Dill Dill - 1 month ago 7
C Question

Create a pointer to two-dimensional array

I need a pointer to a static 2-dimensional array. How is this done?

static uint8_t l_matrix[10][20];

void test(){
uint8_t **matrix_ptr = l_matrix; //wrong idea
}


I get all kinds of errors like:


  • warning: assignment from incompatible pointer type

  • subscripted value is neither array nor pointer

  • error: invalid use of flexible array member


Answer

Here you wanna make a pointer to the first element of the array

uint8_t (*matrix_ptr)[20] = l_matrix;

With typedef, this looks cleaner

typedef uint8_t array_of_20_uint8_t[20];
array_of_20_uint8_t *matrix_ptr = l_matrix;

Then you can enjoy life again :)

matrix_ptr[0][1] = ...;

Beware of the pointer/array world in C, much confusion is around this.


Edit

Reviewing some of the other answers here, because the comment fields are too short to do there. Multiple alternatives were proposed, but it wasn't shown how they behave. Here is how they do

uint8_t (*matrix_ptr)[][20] = l_matrix;

If you fix the error and add the address-of operator & like in the following snippet

uint8_t (*matrix_ptr)[][20] = &l_matrix;

Then that one creates a pointer to an incomplete array type of elements of type array of 20 uint8_t. Because the pointer is to an array of arrays, you have to access it with

(*matrix_ptr)[0][1] = ...;

And because it's a pointer to an incomplete array, you cannot do as a shortcut

matrix_ptr[0][0][1] = ...;

Because indexing requires the element type's size to be known (indexing implies an addition of an integer to the pointer, so it won't work with incomplete types). Note that this only works in C, because T[] and T[N] are compatible types. C++ does not have a concept of compatible types, and so it will reject that code, because T[] and T[10] are different types.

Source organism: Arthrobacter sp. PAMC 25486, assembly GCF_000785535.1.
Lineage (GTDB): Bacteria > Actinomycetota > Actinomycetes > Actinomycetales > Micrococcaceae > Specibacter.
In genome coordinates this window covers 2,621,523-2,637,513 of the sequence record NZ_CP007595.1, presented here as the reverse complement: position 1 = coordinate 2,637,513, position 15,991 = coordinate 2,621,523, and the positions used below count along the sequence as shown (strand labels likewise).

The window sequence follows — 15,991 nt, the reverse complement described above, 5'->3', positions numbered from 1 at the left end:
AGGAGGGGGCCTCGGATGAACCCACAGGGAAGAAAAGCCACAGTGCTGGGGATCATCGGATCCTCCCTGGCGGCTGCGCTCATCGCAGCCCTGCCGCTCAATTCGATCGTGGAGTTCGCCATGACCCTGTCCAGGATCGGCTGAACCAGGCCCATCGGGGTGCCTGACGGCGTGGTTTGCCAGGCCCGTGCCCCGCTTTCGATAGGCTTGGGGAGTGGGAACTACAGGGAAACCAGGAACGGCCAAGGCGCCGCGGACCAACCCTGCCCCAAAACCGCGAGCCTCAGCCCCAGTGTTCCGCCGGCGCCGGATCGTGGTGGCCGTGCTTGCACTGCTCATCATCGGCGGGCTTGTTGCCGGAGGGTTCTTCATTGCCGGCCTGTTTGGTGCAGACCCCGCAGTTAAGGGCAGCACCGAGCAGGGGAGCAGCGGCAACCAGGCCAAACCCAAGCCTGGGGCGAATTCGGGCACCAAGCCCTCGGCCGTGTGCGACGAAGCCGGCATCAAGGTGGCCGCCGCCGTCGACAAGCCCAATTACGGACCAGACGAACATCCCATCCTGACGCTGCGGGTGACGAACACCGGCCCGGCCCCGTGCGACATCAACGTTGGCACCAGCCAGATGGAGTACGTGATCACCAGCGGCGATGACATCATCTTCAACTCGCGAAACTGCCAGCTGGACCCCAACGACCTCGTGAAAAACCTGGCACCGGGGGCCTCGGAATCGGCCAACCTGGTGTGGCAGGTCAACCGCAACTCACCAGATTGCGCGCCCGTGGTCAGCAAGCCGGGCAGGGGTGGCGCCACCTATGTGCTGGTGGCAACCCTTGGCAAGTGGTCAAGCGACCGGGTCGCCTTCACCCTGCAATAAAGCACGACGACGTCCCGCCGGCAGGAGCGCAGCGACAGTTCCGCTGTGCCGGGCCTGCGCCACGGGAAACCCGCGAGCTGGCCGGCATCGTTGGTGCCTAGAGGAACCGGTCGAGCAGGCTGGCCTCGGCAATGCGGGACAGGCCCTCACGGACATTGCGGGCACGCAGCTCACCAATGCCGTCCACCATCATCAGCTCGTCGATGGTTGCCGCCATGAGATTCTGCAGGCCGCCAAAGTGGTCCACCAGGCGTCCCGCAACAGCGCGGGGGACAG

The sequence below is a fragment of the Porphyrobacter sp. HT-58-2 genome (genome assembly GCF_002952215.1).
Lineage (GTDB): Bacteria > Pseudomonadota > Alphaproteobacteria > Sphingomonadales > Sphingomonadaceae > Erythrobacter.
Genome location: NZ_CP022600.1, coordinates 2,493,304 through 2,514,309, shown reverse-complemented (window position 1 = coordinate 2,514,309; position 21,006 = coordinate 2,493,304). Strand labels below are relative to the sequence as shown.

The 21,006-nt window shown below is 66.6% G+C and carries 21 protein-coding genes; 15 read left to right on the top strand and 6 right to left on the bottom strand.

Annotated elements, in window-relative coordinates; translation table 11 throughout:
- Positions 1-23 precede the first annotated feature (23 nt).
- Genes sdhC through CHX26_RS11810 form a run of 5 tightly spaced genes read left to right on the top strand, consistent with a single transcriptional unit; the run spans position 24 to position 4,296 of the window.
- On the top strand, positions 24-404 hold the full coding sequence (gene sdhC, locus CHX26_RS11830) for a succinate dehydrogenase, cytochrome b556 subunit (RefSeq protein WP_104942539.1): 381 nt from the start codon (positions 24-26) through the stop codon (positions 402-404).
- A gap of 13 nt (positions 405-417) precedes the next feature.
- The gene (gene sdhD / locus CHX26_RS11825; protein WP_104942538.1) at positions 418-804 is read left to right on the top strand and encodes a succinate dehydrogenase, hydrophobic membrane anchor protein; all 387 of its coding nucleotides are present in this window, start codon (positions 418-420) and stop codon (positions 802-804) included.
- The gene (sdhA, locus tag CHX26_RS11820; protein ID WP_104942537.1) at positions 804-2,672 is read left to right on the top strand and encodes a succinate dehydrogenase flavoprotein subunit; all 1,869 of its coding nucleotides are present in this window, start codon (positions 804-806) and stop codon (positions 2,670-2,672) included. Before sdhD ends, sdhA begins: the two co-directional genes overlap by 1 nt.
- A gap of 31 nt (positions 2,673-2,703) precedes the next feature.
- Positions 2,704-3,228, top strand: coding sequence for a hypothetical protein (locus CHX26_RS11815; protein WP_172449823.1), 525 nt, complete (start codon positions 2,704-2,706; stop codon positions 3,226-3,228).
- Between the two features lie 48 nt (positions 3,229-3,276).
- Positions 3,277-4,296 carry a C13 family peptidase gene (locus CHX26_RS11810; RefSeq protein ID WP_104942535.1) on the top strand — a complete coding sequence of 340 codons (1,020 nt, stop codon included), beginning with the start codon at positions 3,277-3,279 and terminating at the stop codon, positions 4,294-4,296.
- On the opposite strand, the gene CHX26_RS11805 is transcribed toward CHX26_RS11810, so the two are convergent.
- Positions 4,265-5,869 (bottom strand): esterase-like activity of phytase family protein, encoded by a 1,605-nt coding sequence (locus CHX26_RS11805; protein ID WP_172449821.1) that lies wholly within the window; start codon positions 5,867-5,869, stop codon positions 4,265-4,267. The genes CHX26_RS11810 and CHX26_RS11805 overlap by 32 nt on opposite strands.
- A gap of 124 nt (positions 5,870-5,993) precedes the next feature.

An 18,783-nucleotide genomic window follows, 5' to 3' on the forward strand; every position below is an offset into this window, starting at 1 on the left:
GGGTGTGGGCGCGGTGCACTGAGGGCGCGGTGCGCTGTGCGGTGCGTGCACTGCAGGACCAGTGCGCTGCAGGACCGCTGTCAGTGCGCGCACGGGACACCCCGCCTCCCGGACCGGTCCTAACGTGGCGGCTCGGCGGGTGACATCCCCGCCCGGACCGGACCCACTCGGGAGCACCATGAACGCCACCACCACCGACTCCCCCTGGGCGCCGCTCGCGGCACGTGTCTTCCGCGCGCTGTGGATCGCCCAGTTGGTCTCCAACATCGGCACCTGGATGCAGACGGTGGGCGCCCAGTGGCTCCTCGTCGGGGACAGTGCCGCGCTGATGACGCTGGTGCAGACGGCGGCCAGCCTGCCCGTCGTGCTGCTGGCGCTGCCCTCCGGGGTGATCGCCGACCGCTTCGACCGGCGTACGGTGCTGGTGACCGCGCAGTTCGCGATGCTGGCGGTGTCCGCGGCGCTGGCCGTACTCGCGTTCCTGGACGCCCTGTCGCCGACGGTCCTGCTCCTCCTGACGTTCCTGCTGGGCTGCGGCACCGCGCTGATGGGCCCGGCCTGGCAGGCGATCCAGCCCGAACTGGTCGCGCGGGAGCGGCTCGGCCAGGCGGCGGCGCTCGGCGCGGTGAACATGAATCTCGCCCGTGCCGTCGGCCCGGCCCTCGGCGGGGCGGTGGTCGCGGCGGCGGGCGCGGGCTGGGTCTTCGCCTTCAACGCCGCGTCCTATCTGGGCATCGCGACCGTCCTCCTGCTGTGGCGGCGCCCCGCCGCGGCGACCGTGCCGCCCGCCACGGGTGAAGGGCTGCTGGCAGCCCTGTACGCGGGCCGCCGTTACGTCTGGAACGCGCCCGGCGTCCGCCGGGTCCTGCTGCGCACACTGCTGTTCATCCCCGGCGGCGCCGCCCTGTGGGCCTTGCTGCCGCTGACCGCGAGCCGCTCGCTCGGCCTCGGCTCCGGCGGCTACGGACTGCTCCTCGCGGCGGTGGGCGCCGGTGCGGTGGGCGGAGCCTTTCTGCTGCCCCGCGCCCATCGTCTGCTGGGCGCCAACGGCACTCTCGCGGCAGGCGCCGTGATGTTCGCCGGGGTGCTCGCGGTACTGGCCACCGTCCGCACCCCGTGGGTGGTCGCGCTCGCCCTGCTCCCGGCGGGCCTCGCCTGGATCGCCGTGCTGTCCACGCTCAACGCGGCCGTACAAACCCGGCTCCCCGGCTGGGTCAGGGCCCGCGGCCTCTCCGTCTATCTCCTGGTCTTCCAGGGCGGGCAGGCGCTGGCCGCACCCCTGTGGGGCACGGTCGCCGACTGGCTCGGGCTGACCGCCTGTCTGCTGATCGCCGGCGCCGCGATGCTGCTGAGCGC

The following alternative doesn't work at all, because the element type of the array, when you view it as a one-dimensional array, is not uint8_t, but uint8_t[20]

uint8_t *matrix_ptr = l_matrix; // fail


The following is a good alternative

uint8_t (*matrix_ptr)[10][20] = &l_matrix;

You access it with

(*matrix_ptr)[0][1] = ...;
matrix_ptr[0][0][1] = ...; // also possible now

It has the benefit that it preserves the outer dimension's size. So you can apply sizeof on it

sizeof (*matrix_ptr) == sizeof(uint8_t) * 10 * 20


There is one other answer that makes use of the fact that items in an array are contiguously stored

uint8_t *matrix_ptr = l_matrix[0];

Now, that formally only allows you to access the elements of the first element of the two dimensional array. That is, the following condition hold

matrix_ptr[0] = ...; // valid
matrix_ptr[19] = ...; // valid

matrix_ptr[20] = ...; // undefined behavior
matrix_ptr[10*20-1] = ...; // undefined behavior

You will notice it probably works up to 10*20-1, but if you throw on alias analysis and other aggressive optimizations, some compiler could make an assumption that may break that code. Having said that, i've never encountered a compiler that fails on it (but then again, i've not used that technique in real code), and even the C FAQ has that technique contained (with a warning about its UB'ness), and if you cannot change the array type, this is a last option to save you :)